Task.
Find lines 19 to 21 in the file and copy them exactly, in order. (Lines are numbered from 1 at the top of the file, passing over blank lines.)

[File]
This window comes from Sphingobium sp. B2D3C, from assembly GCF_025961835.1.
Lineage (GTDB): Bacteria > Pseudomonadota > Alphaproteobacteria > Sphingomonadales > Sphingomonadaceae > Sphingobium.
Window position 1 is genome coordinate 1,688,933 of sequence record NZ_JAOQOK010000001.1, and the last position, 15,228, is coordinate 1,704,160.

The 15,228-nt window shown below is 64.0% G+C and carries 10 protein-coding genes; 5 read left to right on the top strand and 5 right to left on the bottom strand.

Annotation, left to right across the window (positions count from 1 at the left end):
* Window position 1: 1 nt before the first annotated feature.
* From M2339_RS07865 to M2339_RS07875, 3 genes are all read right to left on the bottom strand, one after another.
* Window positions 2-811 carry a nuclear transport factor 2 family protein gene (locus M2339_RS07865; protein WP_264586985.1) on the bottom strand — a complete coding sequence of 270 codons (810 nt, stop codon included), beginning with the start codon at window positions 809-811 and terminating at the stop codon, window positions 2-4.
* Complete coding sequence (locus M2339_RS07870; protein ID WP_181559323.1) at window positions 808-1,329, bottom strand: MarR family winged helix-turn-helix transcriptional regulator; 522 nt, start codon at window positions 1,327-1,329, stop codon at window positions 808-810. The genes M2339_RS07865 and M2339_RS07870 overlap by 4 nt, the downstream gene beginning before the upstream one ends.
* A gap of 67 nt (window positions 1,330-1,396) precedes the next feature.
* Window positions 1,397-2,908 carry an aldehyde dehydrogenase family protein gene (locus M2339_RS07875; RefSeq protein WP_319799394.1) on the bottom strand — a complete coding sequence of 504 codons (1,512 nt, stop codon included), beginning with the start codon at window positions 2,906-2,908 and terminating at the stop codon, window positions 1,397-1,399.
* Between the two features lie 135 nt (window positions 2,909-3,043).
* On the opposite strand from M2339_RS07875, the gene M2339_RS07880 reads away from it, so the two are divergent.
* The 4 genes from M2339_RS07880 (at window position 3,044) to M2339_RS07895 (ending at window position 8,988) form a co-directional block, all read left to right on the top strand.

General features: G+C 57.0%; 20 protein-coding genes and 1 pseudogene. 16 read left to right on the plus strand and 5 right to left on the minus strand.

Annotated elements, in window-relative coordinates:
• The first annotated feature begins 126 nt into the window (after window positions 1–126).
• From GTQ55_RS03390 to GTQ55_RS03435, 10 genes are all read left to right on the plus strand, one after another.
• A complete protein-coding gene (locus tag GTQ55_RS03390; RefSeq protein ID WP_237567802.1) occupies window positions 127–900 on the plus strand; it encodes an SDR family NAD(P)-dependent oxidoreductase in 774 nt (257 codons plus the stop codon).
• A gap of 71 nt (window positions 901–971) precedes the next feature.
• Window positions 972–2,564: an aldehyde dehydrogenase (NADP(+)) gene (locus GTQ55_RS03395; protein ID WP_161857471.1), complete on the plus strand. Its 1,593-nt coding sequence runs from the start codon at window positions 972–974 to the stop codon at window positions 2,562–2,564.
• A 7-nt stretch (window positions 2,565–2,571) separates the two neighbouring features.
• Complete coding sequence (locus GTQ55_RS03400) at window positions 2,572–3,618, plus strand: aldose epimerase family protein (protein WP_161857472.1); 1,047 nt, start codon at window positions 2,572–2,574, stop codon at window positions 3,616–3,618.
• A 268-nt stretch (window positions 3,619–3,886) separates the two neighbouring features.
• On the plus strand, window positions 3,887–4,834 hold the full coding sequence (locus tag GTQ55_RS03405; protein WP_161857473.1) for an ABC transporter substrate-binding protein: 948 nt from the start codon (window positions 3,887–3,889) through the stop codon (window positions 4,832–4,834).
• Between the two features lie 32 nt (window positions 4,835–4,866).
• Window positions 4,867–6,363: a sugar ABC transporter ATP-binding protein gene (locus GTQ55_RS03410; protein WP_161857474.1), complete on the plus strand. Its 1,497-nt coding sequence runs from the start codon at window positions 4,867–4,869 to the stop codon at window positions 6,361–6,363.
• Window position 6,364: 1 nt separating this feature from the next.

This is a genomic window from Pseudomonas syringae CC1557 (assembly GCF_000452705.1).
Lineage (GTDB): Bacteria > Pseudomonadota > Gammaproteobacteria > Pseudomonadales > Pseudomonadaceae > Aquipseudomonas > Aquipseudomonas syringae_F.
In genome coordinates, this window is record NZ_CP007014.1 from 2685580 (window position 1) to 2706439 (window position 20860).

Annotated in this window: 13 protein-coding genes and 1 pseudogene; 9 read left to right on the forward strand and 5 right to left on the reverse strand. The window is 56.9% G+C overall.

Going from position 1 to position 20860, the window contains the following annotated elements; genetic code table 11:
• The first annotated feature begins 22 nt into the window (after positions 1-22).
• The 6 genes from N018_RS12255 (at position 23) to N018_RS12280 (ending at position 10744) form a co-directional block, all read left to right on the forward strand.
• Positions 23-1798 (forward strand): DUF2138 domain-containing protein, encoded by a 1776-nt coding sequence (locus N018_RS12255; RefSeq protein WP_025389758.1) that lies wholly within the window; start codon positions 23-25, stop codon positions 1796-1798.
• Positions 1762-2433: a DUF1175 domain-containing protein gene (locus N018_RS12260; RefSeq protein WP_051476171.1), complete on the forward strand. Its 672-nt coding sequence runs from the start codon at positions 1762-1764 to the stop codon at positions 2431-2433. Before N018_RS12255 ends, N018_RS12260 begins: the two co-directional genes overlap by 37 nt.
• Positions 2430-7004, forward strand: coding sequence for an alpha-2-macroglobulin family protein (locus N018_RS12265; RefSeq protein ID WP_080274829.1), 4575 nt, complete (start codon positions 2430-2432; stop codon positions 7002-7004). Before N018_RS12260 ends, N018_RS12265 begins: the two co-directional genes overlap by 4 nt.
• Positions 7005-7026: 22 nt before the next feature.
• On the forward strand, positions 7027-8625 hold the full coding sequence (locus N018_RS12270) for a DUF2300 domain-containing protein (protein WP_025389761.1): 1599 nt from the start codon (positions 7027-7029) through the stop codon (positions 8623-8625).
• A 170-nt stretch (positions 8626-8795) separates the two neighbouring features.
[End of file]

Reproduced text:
• A complete protein-coding gene (locus tag GTQ55_RS03390; RefSeq protein ID WP_237567802.1) occupies window positions 127–900 on the plus strand; it encodes an SDR family NAD(P)-dependent oxidoreductase in 774 nt (257 codons plus the stop codon).
• A gap of 71 nt (window positions 901–971) precedes the next feature.
• Window positions 972–2,564: an aldehyde dehydrogenase (NADP(+)) gene (locus GTQ55_RS03395; protein ID WP_161857471.1), complete on the plus strand. Its 1,593-nt coding sequence runs from the start codon at window positions 972–974 to the stop codon at window positions 2,562–2,564.